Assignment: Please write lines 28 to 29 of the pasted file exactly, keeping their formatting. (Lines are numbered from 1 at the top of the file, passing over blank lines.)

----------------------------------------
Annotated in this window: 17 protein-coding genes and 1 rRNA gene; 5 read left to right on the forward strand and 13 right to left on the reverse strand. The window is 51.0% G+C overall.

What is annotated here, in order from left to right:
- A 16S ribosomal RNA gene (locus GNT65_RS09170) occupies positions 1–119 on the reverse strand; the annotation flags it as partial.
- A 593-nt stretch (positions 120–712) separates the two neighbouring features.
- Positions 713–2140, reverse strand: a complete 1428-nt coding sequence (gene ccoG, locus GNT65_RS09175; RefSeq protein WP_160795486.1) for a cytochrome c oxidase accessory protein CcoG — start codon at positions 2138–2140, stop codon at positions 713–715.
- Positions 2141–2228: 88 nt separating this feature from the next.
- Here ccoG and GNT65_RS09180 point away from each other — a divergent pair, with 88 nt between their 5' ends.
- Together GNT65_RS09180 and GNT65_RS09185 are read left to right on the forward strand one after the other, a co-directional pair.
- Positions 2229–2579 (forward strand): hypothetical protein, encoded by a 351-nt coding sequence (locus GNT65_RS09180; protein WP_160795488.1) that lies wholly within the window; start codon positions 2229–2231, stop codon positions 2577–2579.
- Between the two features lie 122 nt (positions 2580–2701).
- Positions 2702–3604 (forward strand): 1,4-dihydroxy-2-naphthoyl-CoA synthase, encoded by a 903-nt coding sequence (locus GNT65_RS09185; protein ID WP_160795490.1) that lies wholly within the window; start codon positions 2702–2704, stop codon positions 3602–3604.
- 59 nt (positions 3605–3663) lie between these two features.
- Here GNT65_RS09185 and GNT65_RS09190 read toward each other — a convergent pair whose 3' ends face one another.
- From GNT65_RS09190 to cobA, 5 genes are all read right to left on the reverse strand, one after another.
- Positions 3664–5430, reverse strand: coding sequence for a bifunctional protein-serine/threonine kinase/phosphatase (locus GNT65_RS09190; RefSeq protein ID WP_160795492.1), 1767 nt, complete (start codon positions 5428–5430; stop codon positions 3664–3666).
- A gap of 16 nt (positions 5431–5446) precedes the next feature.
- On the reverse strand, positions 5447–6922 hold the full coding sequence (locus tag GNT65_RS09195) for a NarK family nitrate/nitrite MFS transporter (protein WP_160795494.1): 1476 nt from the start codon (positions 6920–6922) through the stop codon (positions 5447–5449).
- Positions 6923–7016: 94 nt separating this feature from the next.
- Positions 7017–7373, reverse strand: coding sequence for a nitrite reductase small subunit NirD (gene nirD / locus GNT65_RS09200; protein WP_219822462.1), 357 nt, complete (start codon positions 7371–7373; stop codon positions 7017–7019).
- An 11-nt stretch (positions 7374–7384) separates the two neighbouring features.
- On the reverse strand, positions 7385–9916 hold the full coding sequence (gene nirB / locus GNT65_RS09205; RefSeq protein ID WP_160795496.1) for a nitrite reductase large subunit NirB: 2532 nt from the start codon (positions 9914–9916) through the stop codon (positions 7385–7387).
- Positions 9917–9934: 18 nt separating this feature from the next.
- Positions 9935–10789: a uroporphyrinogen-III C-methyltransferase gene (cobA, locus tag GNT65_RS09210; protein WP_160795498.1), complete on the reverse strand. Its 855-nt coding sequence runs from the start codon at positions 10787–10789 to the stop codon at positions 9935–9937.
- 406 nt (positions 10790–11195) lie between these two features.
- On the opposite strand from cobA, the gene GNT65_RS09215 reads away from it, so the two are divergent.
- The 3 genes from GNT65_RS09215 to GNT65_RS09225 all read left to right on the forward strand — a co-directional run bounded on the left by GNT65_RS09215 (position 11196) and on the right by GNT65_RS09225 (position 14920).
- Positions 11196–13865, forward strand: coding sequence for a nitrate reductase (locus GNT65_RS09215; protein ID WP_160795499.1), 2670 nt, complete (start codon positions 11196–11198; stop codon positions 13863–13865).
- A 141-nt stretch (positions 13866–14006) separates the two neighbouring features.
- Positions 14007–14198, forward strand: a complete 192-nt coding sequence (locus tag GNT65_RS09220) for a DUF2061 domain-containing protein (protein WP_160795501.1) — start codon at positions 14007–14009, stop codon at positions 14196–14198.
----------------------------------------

- A 141-nt stretch (positions 13866–14006) separates the two neighbouring features.
- Positions 14007–14198, forward strand: a complete 192-nt coding sequence (locus tag GNT65_RS09220) for a DUF2061 domain-containing protein (protein WP_160795501.1) — start codon at positions 14007–14009, stop codon at positions 14196–14198.